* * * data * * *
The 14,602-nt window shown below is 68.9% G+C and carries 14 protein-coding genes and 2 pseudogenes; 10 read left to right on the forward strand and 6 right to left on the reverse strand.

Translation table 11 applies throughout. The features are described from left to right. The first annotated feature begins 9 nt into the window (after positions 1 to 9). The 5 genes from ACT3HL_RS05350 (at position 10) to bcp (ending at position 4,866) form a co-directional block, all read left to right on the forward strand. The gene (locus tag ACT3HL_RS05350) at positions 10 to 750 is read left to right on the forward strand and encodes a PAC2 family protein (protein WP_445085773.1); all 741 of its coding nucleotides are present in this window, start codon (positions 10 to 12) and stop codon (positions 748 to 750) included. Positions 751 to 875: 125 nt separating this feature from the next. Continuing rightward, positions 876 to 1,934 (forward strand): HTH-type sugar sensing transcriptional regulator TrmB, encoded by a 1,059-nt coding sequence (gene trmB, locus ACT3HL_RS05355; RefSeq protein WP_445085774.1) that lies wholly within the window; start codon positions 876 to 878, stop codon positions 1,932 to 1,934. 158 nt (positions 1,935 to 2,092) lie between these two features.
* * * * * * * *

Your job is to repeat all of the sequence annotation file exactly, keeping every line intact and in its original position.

The 14,602-nt window shown below is 68.9% G+C and carries 14 protein-coding genes and 2 pseudogenes; 10 read left to right on the forward strand and 6 right to left on the reverse strand.

Translation table 11 applies throughout. The features are described from left to right. The first annotated feature begins 9 nt into the window (after positions 1 to 9). The 5 genes from ACT3HL_RS05350 (at position 10) to bcp (ending at position 4,866) form a co-directional block, all read left to right on the forward strand. The gene (locus tag ACT3HL_RS05350) at positions 10 to 750 is read left to right on the forward strand and encodes a PAC2 family protein (protein WP_445085773.1); all 741 of its coding nucleotides are present in this window, start codon (positions 10 to 12) and stop codon (positions 748 to 750) included. Positions 751 to 875: 125 nt separating this feature from the next. Continuing rightward, positions 876 to 1,934 (forward strand): HTH-type sugar sensing transcriptional regulator TrmB, encoded by a 1,059-nt coding sequence (gene trmB, locus ACT3HL_RS05355; RefSeq protein WP_445085774.1) that lies wholly within the window; start codon positions 876 to 878, stop codon positions 1,932 to 1,934. 158 nt (positions 1,935 to 2,092) lie between these two features.